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Understanding Comparative Fault in California Accident Cases

Man shows Comparative negligence data in the book.

Accidents can happen in the blink of an eye, but determining who is at fault can be a complex process that takes time. In many instances, the concept of comparative fault comes into play, further complicating the task of recovering compensation on behalf of the injured. Read on for an explanation of comparative fault and how it applies in California accident cases. If you or a loved one has been hurt in a car or truck accident, slip and fall, or other incident in Southern California, contact Machtinger Law, APC, to review your case with a skilled and knowledgeable Los Angeles personal injury lawyer.

What Is Comparative Fault?

Comparative fault, also known as comparative negligence, is a legal doctrine used to apportion fault among the parties involved in an accident. Under comparative fault, a plaintiff can still recover damages even if they are partially responsible for the accident. However, their compensation will be reduced by their percentage of fault. This is in contrast to “contributory negligence,” where a plaintiff can be barred from recovering damages if they are found even slightly at fault.

While only a tiny fraction of states follow the contributory negligence rule, the remainder of states approach the concept of comparative fault in different ways. For instance, some states bar recovery if the plaintiff is 50% or more to blame, while others prevent the plaintiff from recovering only if over 50% at fault. California, however, follows the doctrine of pure contributory negligence. Here, a plaintiff can recover even if they were more than 50% responsible for the accident, although their recovery is reduced proportionally.

How Does Comparative Fault Work?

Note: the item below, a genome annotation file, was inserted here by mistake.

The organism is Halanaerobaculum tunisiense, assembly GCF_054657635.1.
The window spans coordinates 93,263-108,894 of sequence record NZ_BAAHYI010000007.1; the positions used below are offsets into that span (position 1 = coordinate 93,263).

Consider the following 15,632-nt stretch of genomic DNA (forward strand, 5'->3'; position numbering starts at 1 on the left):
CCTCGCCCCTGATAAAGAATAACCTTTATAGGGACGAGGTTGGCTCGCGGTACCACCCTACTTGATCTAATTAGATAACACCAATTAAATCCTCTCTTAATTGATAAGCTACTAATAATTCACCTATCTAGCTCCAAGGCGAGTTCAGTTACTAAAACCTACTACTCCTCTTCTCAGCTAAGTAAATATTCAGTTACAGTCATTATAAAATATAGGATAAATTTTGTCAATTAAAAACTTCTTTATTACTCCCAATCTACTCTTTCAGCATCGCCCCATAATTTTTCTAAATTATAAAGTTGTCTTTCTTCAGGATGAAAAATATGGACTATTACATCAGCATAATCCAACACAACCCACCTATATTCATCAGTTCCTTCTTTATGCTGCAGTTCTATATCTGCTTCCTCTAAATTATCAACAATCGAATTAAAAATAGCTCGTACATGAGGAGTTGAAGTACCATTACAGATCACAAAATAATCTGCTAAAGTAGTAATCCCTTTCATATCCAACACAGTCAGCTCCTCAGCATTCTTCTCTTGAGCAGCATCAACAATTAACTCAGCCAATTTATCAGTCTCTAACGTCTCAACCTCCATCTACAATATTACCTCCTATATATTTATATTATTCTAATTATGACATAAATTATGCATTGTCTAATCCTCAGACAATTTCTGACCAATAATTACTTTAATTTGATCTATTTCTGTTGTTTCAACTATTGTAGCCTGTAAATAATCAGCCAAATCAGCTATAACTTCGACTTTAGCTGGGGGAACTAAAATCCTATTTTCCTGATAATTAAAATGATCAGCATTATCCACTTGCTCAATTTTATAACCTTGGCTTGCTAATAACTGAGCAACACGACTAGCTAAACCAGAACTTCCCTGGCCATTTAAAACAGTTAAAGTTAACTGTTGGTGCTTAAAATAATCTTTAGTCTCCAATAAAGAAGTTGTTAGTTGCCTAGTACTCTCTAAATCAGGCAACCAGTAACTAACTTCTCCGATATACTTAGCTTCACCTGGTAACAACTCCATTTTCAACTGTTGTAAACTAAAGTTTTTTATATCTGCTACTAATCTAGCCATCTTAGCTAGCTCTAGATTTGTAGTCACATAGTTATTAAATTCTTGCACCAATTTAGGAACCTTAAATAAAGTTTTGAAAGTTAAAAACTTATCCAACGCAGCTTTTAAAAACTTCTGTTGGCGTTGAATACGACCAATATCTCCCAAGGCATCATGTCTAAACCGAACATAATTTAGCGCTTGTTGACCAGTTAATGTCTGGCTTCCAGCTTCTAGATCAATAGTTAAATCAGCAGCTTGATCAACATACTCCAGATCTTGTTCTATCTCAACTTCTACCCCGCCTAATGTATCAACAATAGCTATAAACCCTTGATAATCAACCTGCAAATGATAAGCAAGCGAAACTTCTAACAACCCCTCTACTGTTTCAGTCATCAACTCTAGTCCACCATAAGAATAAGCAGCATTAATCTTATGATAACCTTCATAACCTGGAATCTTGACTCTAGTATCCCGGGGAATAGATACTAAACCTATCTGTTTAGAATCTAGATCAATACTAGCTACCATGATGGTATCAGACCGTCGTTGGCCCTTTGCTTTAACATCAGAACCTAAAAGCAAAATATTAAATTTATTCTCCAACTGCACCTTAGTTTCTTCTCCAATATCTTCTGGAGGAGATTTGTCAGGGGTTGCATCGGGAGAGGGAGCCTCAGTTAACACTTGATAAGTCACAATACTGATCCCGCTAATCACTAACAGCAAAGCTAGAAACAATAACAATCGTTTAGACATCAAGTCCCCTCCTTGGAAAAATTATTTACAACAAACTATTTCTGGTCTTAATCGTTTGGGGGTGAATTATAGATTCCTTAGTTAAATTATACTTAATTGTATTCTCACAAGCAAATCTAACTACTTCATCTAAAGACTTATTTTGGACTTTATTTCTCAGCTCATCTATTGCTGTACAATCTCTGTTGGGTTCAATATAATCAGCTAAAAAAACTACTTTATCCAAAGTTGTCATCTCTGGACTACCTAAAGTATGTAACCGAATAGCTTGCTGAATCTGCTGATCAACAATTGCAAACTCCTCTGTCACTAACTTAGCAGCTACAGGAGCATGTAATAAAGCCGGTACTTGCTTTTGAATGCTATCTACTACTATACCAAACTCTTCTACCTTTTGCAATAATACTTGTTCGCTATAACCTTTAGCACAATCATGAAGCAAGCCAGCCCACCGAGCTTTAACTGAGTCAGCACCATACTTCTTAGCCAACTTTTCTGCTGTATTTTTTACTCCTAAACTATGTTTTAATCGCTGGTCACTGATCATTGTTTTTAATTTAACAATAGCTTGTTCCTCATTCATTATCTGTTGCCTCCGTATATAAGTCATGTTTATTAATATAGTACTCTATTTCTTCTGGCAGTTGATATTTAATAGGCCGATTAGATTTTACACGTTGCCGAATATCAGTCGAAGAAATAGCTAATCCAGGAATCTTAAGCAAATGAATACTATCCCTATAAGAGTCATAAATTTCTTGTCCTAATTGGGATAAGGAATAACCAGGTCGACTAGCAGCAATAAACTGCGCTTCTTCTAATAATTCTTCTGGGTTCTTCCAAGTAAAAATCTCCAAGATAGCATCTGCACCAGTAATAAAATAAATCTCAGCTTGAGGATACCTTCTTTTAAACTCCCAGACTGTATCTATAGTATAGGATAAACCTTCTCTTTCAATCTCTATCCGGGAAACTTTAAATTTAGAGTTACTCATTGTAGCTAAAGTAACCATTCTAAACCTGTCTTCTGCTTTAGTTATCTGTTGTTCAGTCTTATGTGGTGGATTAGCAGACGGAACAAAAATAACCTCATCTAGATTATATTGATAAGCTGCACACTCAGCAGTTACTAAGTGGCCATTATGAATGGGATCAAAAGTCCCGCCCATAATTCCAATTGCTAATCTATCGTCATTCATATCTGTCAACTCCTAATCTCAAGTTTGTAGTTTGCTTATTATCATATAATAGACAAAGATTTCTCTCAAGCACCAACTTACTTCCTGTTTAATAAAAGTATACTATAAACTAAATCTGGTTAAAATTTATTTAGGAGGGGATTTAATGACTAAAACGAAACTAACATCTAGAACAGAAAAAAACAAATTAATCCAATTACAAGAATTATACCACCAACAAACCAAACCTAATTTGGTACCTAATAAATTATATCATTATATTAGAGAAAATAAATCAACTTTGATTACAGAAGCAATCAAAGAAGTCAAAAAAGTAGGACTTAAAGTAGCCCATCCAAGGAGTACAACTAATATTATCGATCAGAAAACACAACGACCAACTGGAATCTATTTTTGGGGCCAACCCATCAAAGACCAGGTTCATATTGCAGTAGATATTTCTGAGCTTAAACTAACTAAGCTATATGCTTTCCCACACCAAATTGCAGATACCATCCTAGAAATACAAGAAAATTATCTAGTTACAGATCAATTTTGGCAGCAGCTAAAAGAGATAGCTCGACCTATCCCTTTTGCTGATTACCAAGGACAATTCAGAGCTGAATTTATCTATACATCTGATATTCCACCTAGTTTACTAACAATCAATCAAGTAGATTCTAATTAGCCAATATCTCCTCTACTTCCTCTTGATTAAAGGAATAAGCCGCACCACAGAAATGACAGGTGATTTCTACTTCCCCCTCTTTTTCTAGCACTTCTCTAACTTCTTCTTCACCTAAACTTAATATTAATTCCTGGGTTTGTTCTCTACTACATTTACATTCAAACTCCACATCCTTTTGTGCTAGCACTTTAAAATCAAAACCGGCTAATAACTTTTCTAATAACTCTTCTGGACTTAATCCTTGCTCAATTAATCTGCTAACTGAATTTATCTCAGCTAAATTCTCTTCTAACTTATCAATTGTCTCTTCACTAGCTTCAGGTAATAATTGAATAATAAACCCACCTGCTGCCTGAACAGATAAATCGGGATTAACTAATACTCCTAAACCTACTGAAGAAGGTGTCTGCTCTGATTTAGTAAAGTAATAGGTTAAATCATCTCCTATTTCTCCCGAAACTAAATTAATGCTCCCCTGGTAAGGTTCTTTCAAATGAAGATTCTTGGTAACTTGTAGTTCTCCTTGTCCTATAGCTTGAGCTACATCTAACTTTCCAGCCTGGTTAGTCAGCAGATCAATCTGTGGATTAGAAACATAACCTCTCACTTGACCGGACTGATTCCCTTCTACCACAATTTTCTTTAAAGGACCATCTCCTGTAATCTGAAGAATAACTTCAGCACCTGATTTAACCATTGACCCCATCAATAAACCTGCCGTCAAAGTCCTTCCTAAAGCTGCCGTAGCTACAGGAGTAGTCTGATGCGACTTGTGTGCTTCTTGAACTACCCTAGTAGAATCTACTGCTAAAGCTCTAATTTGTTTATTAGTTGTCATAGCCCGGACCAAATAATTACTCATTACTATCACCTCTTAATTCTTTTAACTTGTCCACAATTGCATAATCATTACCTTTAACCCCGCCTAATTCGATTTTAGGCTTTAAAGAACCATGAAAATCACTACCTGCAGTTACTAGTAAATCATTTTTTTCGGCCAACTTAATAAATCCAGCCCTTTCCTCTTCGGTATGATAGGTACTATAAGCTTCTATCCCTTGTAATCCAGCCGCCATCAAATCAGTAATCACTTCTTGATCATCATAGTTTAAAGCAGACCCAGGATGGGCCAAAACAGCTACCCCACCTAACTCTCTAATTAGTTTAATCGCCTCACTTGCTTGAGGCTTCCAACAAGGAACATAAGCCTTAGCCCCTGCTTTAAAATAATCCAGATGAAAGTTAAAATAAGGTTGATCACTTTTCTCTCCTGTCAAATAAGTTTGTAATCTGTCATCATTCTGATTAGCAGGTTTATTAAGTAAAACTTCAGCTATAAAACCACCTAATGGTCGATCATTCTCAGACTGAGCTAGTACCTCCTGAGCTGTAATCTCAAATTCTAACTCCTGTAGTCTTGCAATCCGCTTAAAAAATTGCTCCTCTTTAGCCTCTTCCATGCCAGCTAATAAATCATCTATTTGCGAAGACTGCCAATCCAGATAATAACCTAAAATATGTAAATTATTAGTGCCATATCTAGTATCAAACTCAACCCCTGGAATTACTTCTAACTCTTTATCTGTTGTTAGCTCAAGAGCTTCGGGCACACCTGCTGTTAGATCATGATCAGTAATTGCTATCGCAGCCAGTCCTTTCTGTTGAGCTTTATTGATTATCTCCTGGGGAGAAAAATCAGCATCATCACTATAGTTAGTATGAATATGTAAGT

In a personal injury case, the jury or judge will determine the total amount of damages based on the evidence presented. They will then assign a percentage of fault to each party involved in the accident. For example, if you were injured in a car accident and the court finds you 20% at fault and the other driver 80% at fault, your compensation will be reduced by your percentage of fault. So, if your total damages were $100,000, you would receive $80,000 instead of the full amount.

This system allows for a fairer distribution of damages, ensuring that each party is held accountable for their contribution to the accident.

Clearly, the concept of comparative fault can significantly impact the outcome of your personal injury claim. It’s important to understand that even if you are partially at fault, you can still pursue compensation for your injuries. However, the amount you receive will be adjusted based on your degree of fault. This is why it’s crucial to have strong legal representation on your side. Whether negotiating with the insurance company or litigating in court, your attorney will gather all the relevant evidence and build a compelling case that establishes the other party’s negligence to the greatest extent possible.

Why Choose Machtinger Law, APC?

At Machtinger Law, APC, we understand the intricacies of comparative fault in California accident cases. Our experienced legal team is dedicated to fighting for the rights of personal injury victims in Southern California. We work tirelessly to ensure that our clients receive the maximum compensation possible, taking into account the nuances of comparative fault.

If you’ve been injured in an accident, don’t navigate the legal system alone. Contact Machtinger Law, APC today for a free consultation. We’ll help you understand your rights and guide you through every step of your personal injury claim.

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